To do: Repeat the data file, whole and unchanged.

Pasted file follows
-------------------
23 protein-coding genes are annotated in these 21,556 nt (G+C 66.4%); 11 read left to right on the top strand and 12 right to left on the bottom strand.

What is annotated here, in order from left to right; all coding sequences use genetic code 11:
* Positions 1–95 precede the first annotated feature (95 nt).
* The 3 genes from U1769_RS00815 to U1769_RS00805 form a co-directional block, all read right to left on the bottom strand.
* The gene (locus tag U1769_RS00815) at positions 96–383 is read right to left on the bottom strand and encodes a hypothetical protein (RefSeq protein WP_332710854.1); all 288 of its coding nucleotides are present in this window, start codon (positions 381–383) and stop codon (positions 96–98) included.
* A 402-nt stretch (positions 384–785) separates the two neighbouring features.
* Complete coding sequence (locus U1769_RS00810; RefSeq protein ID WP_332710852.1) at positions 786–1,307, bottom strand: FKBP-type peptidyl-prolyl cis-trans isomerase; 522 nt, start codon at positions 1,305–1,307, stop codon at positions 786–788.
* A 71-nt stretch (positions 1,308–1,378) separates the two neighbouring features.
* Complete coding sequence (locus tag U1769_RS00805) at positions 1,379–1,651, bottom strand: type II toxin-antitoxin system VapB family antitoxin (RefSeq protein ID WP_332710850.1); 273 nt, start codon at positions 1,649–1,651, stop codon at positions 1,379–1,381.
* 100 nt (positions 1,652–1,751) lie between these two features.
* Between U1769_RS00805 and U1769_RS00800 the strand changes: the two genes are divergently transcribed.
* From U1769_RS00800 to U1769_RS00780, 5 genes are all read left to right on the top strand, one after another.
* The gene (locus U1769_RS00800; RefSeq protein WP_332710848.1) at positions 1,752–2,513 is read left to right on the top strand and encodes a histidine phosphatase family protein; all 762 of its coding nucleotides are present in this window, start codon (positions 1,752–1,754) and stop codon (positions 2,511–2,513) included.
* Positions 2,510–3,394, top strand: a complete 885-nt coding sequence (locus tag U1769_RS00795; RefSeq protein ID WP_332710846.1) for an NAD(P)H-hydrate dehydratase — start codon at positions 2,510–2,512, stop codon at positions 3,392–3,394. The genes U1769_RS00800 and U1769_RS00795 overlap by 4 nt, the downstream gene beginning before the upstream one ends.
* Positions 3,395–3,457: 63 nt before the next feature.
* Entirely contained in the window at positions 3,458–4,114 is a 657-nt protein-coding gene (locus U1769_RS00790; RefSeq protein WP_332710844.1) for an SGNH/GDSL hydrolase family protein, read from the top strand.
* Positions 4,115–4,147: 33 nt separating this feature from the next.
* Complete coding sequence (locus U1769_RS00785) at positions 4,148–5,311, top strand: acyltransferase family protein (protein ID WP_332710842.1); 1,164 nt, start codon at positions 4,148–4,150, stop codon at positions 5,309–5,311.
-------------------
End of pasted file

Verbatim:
23 protein-coding genes are annotated in these 21,556 nt (G+C 66.4%); 11 read left to right on the top strand and 12 right to left on the bottom strand.

What is annotated here, in order from left to right; all coding sequences use genetic code 11:
* Positions 1–95 precede the first annotated feature (95 nt).
* The 3 genes from U1769_RS00815 to U1769_RS00805 form a co-directional block, all read right to left on the bottom strand.
* The gene (locus tag U1769_RS00815) at positions 96–383 is read right to left on the bottom strand and encodes a hypothetical protein (RefSeq protein WP_332710854.1); all 288 of its coding nucleotides are present in this window, start codon (positions 381–383) and stop codon (positions 96–98) included.
* A 402-nt stretch (positions 384–785) separates the two neighbouring features.
* Complete coding sequence (locus U1769_RS00810; RefSeq protein ID WP_332710852.1) at positions 786–1,307, bottom strand: FKBP-type peptidyl-prolyl cis-trans isomerase; 522 nt, start codon at positions 1,305–1,307, stop codon at positions 786–788.
* A 71-nt stretch (positions 1,308–1,378) separates the two neighbouring features.
* Complete coding sequence (locus tag U1769_RS00805) at positions 1,379–1,651, bottom strand: type II toxin-antitoxin system VapB family antitoxin (RefSeq protein ID WP_332710850.1); 273 nt, start codon at positions 1,649–1,651, stop codon at positions 1,379–1,381.
* 100 nt (positions 1,652–1,751) lie between these two features.
* Between U1769_RS00805 and U1769_RS00800 the strand changes: the two genes are divergently transcribed.
* From U1769_RS00800 to U1769_RS00780, 5 genes are all read left to right on the top strand, one after another.
* The gene (locus U1769_RS00800; RefSeq protein WP_332710848.1) at positions 1,752–2,513 is read left to right on the top strand and encodes a histidine phosphatase family protein; all 762 of its coding nucleotides are present in this window, start codon (positions 1,752–1,754) and stop codon (positions 2,511–2,513) included.
* Positions 2,510–3,394, top strand: a complete 885-nt coding sequence (locus tag U1769_RS00795; RefSeq protein ID WP_332710846.1) for an NAD(P)H-hydrate dehydratase — start codon at positions 2,510–2,512, stop codon at positions 3,392–3,394. The genes U1769_RS00800 and U1769_RS00795 overlap by 4 nt, the downstream gene beginning before the upstream one ends.
* Positions 3,395–3,457: 63 nt before the next feature.
* Entirely contained in the window at positions 3,458–4,114 is a 657-nt protein-coding gene (locus U1769_RS00790; RefSeq protein WP_332710844.1) for an SGNH/GDSL hydrolase family protein, read from the top strand.
* Positions 4,115–4,147: 33 nt separating this feature from the next.
* Complete coding sequence (locus U1769_RS00785) at positions 4,148–5,311, top strand: acyltransferase family protein (protein ID WP_332710842.1); 1,164 nt, start codon at positions 4,148–4,150, stop codon at positions 5,309–5,311.